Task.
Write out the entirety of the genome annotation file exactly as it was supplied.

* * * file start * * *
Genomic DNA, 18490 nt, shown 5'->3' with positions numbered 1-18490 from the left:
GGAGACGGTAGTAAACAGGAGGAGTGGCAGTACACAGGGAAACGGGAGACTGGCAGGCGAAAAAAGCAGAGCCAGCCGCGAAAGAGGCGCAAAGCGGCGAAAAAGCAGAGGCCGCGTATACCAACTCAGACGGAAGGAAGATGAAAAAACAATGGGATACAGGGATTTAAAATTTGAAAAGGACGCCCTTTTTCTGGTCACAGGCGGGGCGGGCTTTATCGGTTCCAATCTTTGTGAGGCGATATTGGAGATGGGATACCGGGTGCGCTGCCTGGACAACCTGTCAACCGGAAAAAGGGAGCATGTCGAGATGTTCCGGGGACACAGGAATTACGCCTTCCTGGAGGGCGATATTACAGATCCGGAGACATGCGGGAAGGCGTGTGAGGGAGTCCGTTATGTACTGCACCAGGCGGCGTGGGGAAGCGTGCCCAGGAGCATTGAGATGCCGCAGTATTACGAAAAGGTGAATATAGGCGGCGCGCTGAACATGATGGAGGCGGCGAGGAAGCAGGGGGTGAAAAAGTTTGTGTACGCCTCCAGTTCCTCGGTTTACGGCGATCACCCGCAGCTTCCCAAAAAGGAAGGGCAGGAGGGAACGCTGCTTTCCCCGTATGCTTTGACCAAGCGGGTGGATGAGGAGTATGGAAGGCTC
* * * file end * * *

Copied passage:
Genomic DNA, 18490 nt, shown 5'->3' with positions numbered 1-18490 from the left:
GGAGACGGTAGTAAACAGGAGGAGTGGCAGTACACAGGGAAACGGGAGACTGGCAGGCGAAAAAAGCAGAGCCAGCCGCGAAAGAGGCGCAAAGCGGCGAAAAAGCAGAGGCCGCGTATACCAACTCAGACGGAAGGAAGATGAAAAAACAATGGGATACAGGGATTTAAAATTTGAAAAGGACGCCCTTTTTCTGGTCACAGGCGGGGCGGGCTTTATCGGTTCCAATCTTTGTGAGGCGATATTGGAGATGGGATACCGGGTGCGCTGCCTGGACAACCTGTCAACCGGAAAAAGGGAGCATGTCGAGATGTTCCGGGGACACAGGAATTACGCCTTCCTGGAGGGCGATATTACAGATCCGGAGACATGCGGGAAGGCGTGTGAGGGAGTCCGTTATGTACTGCACCAGGCGGCGTGGGGAAGCGTGCCCAGGAGCATTGAGATGCCGCAGTATTACGAAAAGGTGAATATAGGCGGCGCGCTGAACATGATGGAGGCGGCGAGGAAGCAGGGGGTGAAAAAGTTTGTGTACGCCTCCAGTTCCTCGGTTTACGGCGATCACCCGCAGCTTCCCAAAAAGGAAGGGCAGGAGGGAACGCTGCTTTCCCCGTATGCTTTGACCAAGCGGGTGGATGAGGAGTATGGAAGGCTC